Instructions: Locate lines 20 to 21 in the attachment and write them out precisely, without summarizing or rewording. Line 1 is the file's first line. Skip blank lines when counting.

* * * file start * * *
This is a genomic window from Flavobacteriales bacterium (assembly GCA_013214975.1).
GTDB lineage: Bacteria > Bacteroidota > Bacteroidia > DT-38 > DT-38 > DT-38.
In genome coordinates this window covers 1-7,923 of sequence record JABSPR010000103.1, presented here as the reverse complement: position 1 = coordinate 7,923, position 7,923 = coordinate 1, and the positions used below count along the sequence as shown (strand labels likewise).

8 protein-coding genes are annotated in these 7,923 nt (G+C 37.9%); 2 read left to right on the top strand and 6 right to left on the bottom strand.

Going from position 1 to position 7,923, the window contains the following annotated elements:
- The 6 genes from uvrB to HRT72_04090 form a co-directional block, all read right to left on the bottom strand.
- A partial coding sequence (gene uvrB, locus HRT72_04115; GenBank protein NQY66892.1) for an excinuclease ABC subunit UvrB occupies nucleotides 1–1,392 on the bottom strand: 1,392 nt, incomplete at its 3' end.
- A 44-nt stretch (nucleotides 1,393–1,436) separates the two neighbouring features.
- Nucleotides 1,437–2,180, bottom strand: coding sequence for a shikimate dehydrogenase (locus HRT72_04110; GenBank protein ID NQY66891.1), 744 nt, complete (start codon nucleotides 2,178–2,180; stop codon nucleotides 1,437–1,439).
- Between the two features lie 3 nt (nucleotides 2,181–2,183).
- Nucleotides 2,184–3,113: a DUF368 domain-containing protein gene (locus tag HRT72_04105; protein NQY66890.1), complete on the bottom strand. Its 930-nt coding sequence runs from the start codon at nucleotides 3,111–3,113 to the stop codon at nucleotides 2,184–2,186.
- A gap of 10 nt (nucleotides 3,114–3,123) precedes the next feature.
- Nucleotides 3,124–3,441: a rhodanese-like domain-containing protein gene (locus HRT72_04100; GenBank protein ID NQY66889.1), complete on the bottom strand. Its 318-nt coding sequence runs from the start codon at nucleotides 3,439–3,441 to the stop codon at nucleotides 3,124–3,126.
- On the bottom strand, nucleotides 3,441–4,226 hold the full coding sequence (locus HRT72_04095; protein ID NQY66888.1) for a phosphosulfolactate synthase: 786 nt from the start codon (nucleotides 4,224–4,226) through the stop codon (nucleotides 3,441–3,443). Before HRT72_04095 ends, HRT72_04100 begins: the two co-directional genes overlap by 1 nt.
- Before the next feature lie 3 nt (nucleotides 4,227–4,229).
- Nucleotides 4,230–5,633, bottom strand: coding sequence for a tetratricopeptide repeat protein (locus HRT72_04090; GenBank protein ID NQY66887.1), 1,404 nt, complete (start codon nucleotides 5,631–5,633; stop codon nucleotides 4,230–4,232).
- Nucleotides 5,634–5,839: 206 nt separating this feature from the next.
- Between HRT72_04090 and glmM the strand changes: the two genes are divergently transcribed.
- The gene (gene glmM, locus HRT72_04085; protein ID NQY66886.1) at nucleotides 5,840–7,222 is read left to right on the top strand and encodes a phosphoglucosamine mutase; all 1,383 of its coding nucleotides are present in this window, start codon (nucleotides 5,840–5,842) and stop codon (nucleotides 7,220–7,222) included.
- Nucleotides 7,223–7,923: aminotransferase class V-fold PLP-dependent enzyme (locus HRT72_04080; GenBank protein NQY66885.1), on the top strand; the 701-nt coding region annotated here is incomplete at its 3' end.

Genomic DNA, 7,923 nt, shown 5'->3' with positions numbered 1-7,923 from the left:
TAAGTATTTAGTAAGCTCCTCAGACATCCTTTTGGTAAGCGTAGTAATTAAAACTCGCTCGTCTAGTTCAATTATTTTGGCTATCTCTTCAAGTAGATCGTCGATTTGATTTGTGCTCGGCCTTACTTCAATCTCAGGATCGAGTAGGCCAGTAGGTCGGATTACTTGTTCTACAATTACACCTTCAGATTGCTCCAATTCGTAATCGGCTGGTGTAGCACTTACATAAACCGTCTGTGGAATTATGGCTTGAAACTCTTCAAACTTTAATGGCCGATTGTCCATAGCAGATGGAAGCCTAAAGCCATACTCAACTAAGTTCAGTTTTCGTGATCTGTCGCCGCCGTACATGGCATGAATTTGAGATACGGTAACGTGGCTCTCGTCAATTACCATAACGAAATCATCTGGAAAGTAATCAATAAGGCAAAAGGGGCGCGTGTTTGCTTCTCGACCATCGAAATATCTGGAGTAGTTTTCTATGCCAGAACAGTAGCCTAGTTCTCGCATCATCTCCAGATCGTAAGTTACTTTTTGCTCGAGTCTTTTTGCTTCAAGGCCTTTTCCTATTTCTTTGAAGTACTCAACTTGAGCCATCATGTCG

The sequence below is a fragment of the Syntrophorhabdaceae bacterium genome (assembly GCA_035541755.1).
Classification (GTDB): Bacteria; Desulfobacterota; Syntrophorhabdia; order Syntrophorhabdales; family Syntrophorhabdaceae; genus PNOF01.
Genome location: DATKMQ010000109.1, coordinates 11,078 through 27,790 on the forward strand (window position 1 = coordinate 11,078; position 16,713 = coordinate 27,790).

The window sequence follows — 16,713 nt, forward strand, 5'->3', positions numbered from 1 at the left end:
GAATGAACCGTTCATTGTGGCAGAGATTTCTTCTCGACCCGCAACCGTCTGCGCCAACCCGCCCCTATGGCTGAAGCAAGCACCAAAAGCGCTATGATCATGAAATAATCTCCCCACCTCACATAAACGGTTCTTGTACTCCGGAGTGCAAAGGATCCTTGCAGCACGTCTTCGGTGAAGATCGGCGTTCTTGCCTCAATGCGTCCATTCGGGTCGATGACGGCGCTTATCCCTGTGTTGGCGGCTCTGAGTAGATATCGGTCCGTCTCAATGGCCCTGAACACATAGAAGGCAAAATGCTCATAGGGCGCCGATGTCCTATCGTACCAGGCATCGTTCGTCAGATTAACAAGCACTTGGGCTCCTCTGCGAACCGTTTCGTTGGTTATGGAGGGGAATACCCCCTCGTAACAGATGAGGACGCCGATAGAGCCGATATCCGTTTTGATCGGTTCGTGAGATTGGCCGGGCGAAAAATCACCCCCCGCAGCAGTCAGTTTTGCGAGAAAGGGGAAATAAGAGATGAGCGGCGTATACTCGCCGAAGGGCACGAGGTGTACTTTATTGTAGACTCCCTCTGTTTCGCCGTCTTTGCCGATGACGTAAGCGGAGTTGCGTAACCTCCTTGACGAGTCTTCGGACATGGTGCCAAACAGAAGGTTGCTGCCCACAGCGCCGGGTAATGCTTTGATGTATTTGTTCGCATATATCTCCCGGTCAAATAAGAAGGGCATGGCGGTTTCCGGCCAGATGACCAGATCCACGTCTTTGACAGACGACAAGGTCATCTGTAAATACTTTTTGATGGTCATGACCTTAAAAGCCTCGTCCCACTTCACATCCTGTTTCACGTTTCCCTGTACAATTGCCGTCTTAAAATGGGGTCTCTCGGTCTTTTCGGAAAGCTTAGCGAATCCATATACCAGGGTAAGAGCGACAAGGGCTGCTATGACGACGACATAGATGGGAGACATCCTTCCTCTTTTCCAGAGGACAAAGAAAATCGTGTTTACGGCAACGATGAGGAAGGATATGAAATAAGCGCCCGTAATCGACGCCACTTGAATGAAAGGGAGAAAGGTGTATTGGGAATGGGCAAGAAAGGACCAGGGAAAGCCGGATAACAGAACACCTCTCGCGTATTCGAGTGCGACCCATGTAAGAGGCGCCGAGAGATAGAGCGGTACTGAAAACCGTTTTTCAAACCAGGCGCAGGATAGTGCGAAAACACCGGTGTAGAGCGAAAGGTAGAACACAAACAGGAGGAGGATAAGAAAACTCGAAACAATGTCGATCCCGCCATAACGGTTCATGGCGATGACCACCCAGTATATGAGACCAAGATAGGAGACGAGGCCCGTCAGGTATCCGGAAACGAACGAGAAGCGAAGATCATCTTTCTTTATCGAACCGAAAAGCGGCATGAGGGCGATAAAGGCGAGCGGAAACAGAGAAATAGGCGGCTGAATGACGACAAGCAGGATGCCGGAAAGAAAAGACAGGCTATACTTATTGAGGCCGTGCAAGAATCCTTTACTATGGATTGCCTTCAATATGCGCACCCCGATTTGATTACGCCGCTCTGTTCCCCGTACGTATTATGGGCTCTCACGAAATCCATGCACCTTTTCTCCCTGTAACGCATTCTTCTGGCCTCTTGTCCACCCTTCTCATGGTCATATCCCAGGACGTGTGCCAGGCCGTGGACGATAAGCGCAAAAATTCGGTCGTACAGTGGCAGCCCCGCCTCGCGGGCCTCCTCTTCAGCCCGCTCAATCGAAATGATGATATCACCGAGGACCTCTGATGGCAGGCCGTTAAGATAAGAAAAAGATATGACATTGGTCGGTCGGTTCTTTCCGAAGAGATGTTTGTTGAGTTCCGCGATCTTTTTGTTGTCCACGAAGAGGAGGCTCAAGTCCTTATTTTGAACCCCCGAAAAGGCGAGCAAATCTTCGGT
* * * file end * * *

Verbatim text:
- Nucleotides 7,223–7,923: aminotransferase class V-fold PLP-dependent enzyme (locus HRT72_04080; GenBank protein NQY66885.1), on the top strand; the 701-nt coding region annotated here is incomplete at its 3' end.

Genomic DNA, 7,923 nt, shown 5'->3' with positions numbered 1-7,923 from the left: